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John A. Keslick, Jr.
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Heal 1 a: to make sound or whole <heal a wound> b: to restore to health http://www.merriam-webster.com/dictionary/heal
Semantics the language used (as in advertising or political propaganda) to achieve a desired effect on an audience especially through the use of words with novel or dual meanings. http://www.merriam-webster.com/dictionary/semantics
And thanks for the link to BUY information. I'll get right on that...
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Webster really did not understand tree biology. Webster as far as I now never published papers on tree biology. Defining terms related to tree biology is better left to people that understand trees. Obviously you and Webster claim to be tree experts but do not understand tree biology.
Again I would like to see a picture of a tree healing. Or as far as that goes a root flare, a feeder root feeding and the list goes on. Trees seal but do not heal. Webster would be better explaining that to you.
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I've already stated this was caused by storm damage.
Not frost. Not lack of water. Not from the heat. Not from where the mulch is. Not because its staked. Not from improper planting. The tree is healthy.
It was not there, the storm went through, now its there. 60-80 mph straight line winds will do that to anyones tree, regardless of the greenness of their thumb.
The question was how to repair the damage.
A few days ago, I cut a paint roller brush down the length of it and wrapped it around the area, to try to prevent any further damage. When I looked at it yesterday afternoon, it had done a pretty good job on its own starting to heal. Not as much bark is separated from the inner trunk. I used some kitchen shears to cut away the jagged edges of bark and formed an oval shape.
We'll see how it goes.
Sorry to come off short, but I see this all too often in newsgroups. I appreciate anyone who has helpful comments.
You did not come off short, you came off an assault by the plant spammer, dead wood.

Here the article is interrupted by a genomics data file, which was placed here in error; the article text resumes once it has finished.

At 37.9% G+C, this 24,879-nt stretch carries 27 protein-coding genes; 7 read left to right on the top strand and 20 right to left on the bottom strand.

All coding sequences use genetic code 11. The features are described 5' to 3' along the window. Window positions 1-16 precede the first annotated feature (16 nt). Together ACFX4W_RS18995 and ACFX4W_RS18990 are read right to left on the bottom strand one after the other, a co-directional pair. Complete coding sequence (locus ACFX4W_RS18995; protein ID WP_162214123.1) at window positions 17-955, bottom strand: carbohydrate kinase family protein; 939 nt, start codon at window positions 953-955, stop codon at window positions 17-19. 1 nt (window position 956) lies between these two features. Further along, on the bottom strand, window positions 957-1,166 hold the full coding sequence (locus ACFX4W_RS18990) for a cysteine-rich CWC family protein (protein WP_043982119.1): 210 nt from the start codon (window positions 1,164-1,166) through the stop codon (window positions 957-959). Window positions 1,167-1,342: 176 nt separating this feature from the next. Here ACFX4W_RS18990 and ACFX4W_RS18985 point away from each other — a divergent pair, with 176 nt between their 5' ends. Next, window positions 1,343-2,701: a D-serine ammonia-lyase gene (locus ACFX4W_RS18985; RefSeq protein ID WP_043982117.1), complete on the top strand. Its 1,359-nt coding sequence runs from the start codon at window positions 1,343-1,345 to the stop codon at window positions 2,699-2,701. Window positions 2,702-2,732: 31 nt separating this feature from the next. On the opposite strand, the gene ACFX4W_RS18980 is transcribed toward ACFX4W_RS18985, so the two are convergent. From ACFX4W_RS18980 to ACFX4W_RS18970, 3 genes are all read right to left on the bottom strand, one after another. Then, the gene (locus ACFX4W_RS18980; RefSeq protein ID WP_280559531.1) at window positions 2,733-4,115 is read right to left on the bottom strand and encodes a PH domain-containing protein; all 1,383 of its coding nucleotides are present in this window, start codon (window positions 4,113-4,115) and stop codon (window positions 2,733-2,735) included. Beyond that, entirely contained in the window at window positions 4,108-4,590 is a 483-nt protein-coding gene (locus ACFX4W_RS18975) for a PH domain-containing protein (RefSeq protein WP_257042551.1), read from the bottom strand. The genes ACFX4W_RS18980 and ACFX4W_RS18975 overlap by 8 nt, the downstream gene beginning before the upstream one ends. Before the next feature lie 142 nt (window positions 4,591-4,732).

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Ok, then Don the word game professional. Define "Dead Wood". Please.
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symplastless
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Thank you for taking the time to define your terms. See that's the problem (not the fact that you defined your terms - that's great). People speak of material or a mass of material such as a piece of wood and its contents as being dead, non-ecologically functioning, waste, no value, etc. When in reality it is symplastless and house a great deal of living organisms and organs such as mycorrhizae. I understand that a plane is dead yet often there are many people inside the plane. To call a plane flying over above as dead is at least a half truth. Same as referring to a chunk of wood in a forest as dead. A symplastless piece of wood often specifically recognized as "dead wood" can be made up of at least 35% fungi cells alone. You stated that when you say dead wood you mean symplastless. That's fine, at least I know now what you mean. However too often the term dead wood is used and misunderstood. I do respect the fact that you defined your terms. Please understand when I say symplastless wood I do not mean dead wood, non-ecologically functioning, waste, no value, etc.
In contrast, a symplastless tree or log includes a considerable number of living cells, as much 35% of the biomass may be live fungal cells (Franklin, Shugart and Harmon, 1987, pg 551).
We document that a large symplastless tree is not a wasted resource; indeed, it continues to function as an important part of a terrestrial or water system, either while remaining on the site at which it once grew, or by becoming a structural part of an aquatic or marine habitat. We aim to help anyone interested in perpetual forest productivity to understand the importance of large, symplastless woody debris. The book develops certain principles and ideas in sequence from the forest to the sea (Maser, Tarrant, Trappe and Franklin, 1988, pg 1par5).
John
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really? i have never heard anyone speak of wood that way. you , however, are a one trick pony & unfortunately it's a very dull trick. no one cares what you say because you say the same thing, no matter what the question and no matter if the "explaination" applies or not. you are *not* an authority on trees or tree health. you have no *practical* advice to impart. lee
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wrote:

Ok, share you pictures of you dissections proving your point. You have dissected trees, right? Just show me the pictures of your dissections. Then maybe I will believe you.
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On Wed, 30 Apr 2008 20:50:04 -0400, "symplastless"

No thanks. I don't need your approval. I've already sent photos to you of other things with absoltely NO reply. Enough with the dissecting. You didn't SEE the OPs tree, so you didn't dissect it.
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wrote:

He posted a picture of a tree staked, with mulch against the trunk and most likely planted too deep which had cambium dieback and wanted to help the tree. Release it, move the mulch and start doing things correctly if you want to help the trees.
You never sent me a picture of one dissection you did. People that do not dissect trees should not be permitted to talk about trees.
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John A. Keslick, Jr.
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wrote:

Get back on your medication, dead wood.